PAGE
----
Protecting your wheat from critters

I learned fairly quick, when I started learning how to grow wheat, that it’s necessary to cover your wheat seed to protect it from hungry critters. I’ve had more than one bed devastated by chickens and hungry squirrels, so this year I’m mulching with old hay. As the wheat grows, it will grow through the hay.

If you drill in your wheat seed, this step is not as important, but I would mulch anyway to keep down weeds.

Another option is to build a temporary hoop house over your seed. This is particularly a good idea if you live in an area that might have a frost after the frost date.

Wheat grass

Young wheat grass

Watering and growing

In my opinion, wheat pretty much takes care of itself, but in the hot, dry summer, supplementing rainfall with water is a good idea, and since the area isn’t too big, it’s easy enough to do.

The compost or rotten manure you incorporated into your bed is enough fertilizer. You don’t want to add any more and alter your pH.

Allow your wheat to grow until it dries out, and the heads start to droop, and it’s time to harvest.

WheatGrowing more than you need

If you’re a savvy marketer, one way to bring in extra income for your homestead is to grow more wheat than you need, and sell your extra crop. Since it takes a fairly small area to produce a year’s worth of wheat, this is realistic for any homesteader.

You will have to harvest and thresh it yourself, but especially if you grow organic, non-GMO wheat, you will have a ready market.

In my next post, I’ll cover how to harvest and thresh wheat!

To read more in depth about how to grow wheat, check out The University of Missouri Crop Resource Guide.

10 comments

  • I wouldn’t graze my horse in it. Stems to tough it might hurt their stomachs, but good luck with that. Get a cow LOL

    • Horses can graze on it in the grass state easily. Once it starts to dry out, it’s a different story, but when it’s lush, it’s perfectly fine.

  • I am wondering how much you would think I would need to grow for my Family of 6 and to use for bread baking for the Farmers Market sales?

    • You might want to consider two plots of 20 feet by 50 feet. You can grow one plot for you and another for commercial use. Another option is to look at the amount of wheat you expect to use for your commercial venture, then reverse engineer to determine the amount to plant. Assuming a 40 bushel per acre harvest (a bushel of wheat is 60 pounds), then in a 20 by 50 foot plot, you can harvest roughly a bushel of wheat. I hope this helps.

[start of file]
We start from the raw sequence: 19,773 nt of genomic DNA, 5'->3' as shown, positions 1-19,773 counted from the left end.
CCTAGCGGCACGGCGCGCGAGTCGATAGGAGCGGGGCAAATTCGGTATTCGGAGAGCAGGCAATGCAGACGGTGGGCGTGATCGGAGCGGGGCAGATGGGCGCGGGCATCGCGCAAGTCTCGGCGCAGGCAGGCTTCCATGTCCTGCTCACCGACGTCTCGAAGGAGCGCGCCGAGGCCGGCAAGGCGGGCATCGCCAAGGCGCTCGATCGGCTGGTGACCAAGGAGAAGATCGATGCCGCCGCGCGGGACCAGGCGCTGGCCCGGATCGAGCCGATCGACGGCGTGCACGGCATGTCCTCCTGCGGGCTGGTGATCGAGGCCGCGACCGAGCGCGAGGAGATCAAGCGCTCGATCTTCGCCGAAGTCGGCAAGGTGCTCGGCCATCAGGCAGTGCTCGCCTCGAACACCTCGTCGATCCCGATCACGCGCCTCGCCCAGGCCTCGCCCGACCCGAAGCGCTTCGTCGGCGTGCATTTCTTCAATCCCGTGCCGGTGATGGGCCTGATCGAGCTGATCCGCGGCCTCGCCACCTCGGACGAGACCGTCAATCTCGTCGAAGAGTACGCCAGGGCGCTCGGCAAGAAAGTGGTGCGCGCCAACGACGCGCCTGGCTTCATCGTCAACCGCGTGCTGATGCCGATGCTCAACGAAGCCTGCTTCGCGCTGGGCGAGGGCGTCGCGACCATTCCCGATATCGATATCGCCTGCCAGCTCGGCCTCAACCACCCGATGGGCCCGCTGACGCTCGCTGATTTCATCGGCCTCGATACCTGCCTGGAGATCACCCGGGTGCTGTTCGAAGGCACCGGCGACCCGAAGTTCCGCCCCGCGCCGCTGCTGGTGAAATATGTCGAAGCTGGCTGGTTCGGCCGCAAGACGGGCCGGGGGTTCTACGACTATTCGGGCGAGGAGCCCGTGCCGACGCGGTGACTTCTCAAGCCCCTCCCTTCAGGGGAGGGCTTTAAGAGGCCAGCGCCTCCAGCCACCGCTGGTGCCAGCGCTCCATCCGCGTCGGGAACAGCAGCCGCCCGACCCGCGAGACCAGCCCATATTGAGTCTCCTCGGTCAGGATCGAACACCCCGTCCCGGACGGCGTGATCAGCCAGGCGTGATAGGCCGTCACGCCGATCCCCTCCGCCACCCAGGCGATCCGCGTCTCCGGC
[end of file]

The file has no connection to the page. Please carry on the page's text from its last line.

• Michelle Hedgcock

    In reference to the winter wheat, is there a specific gardening zone your referring to that it stays green all winter? I don’t recall seeing any green fields when growing up near wheat fields here in Michigan. I could have a faulty memory. 😉

    • Hi Michelle, we are in zone 7, near Tennessee, and I’ve only grown wheat in my area. It definitely stays green around here!

  • Ok, so I have plenty of land to plant on to, plus I am sure the goats and chickens will love the end result…..one important question – I might have missed it but, how much seed do you plant for a 20×50 plot?

    • I buy a bushel of seed wheat, depending on whether you go with organic or not, it’s anywhere from $12 to $50. You can also go with organic feed wheat, which is usually a bit cheaper, but has not been tested for germination, etc. We just broadcast over the plot and scratch it into the ground, if I recall when we planted it a few months ago, we spread 2-4 quarts (I used a 2 quart animal feed scoop). I broadcast fairly thickly, you might not need to do it as thick as I do if your animals are locked up. Chickens and goats love the seeds, so try to keep them away from your patch. Hope that helps.

  • Do you know if goat manure could be used? I have plenty of that but I want to plant soon after. Would it be too hot?

    • Goat manure should be ok to put directly on your garden, but if you can give it a week to break down a bit, it would be better. Hope this helps!